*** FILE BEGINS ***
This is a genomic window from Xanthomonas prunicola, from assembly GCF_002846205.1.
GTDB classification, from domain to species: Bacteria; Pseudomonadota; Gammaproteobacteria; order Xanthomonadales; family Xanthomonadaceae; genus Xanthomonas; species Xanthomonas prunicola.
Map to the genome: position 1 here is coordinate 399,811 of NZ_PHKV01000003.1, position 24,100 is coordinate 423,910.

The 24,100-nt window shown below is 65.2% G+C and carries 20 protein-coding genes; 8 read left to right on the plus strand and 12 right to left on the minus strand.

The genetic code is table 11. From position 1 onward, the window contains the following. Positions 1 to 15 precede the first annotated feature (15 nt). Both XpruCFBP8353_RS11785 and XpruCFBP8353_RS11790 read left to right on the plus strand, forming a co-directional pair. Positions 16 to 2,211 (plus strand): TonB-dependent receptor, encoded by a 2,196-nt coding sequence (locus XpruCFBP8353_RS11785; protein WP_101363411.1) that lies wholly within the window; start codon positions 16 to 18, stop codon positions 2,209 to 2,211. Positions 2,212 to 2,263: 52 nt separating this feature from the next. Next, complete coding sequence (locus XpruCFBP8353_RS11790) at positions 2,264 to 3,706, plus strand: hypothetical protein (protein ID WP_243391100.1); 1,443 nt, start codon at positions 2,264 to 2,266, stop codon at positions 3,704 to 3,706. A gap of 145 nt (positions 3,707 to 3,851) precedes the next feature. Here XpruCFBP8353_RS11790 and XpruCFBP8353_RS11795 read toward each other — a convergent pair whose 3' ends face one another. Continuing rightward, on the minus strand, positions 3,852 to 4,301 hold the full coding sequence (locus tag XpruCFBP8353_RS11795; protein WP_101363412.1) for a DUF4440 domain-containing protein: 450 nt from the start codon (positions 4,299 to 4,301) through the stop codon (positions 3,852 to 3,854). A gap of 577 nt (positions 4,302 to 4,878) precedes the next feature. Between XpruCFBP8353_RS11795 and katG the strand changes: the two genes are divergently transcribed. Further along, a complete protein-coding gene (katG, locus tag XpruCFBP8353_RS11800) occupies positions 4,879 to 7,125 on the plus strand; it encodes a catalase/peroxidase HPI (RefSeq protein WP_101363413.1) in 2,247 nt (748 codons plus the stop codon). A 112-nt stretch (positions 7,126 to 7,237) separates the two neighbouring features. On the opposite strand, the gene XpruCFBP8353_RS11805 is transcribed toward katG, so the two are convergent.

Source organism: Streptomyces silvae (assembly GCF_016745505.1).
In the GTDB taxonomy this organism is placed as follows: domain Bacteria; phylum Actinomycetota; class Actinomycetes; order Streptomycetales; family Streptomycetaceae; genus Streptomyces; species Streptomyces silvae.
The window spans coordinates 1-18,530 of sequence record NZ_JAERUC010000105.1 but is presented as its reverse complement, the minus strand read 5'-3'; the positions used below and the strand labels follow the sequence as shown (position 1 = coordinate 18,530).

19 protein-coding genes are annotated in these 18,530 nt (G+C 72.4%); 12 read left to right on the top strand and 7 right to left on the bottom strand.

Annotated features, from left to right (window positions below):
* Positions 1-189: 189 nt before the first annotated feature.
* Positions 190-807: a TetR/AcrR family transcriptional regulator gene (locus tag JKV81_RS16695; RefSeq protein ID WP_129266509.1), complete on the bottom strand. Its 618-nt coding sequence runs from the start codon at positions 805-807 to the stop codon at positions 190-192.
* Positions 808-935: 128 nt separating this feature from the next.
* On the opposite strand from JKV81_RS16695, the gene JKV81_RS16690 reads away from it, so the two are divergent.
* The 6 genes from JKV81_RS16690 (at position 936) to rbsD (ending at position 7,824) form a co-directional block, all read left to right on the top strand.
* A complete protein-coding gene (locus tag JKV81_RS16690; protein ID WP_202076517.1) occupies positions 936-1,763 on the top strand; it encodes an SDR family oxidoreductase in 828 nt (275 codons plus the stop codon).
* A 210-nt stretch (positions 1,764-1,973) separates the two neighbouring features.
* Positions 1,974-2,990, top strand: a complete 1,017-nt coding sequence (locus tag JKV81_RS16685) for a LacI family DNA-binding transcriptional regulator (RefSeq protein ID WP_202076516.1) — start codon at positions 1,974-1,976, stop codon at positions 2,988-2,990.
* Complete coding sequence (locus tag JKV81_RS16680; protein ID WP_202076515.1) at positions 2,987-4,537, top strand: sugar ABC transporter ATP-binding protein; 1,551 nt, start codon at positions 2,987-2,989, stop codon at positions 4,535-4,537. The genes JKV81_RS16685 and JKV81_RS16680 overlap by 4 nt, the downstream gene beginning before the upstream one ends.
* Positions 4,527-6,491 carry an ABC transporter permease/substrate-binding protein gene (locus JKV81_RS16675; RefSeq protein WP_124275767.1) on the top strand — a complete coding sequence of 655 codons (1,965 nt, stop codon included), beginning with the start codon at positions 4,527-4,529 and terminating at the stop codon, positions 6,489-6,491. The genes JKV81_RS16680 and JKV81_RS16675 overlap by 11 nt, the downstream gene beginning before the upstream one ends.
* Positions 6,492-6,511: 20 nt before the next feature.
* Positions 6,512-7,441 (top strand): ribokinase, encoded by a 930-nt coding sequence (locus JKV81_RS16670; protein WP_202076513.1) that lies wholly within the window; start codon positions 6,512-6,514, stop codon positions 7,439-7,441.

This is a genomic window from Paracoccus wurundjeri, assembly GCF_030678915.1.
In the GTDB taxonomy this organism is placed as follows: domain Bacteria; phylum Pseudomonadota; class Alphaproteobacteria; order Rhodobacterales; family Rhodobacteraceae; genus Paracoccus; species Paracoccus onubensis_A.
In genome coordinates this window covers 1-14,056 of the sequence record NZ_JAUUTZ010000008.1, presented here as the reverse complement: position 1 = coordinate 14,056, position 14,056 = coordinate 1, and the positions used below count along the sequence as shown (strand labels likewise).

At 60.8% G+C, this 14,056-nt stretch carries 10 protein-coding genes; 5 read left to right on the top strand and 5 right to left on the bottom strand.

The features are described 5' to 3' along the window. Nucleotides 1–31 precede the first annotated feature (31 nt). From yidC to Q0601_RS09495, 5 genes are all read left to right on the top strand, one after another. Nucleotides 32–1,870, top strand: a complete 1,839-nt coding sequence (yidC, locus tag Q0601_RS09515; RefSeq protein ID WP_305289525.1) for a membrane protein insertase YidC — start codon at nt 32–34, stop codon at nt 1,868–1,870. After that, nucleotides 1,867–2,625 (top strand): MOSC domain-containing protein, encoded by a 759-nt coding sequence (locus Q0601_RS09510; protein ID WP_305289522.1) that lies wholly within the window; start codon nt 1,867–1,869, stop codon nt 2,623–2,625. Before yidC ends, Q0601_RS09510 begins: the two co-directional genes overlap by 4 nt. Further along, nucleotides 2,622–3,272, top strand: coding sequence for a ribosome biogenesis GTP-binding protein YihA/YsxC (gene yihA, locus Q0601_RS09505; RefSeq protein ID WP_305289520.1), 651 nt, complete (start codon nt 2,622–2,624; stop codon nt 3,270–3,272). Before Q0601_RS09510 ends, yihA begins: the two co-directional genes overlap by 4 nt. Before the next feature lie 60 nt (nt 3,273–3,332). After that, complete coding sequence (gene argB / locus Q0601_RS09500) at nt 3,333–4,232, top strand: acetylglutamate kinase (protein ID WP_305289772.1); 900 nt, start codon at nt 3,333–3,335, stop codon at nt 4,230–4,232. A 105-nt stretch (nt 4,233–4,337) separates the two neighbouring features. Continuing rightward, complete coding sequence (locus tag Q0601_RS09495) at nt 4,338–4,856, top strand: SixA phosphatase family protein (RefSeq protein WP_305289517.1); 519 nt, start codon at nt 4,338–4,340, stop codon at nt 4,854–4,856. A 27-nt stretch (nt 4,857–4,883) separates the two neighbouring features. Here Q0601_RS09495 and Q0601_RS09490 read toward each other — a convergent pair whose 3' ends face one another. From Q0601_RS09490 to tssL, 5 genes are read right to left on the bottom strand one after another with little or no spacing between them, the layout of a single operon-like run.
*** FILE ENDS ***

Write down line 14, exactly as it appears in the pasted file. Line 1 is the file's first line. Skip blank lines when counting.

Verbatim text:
* On the opposite strand from JKV81_RS16695, the gene JKV81_RS16690 reads away from it, so the two are divergent.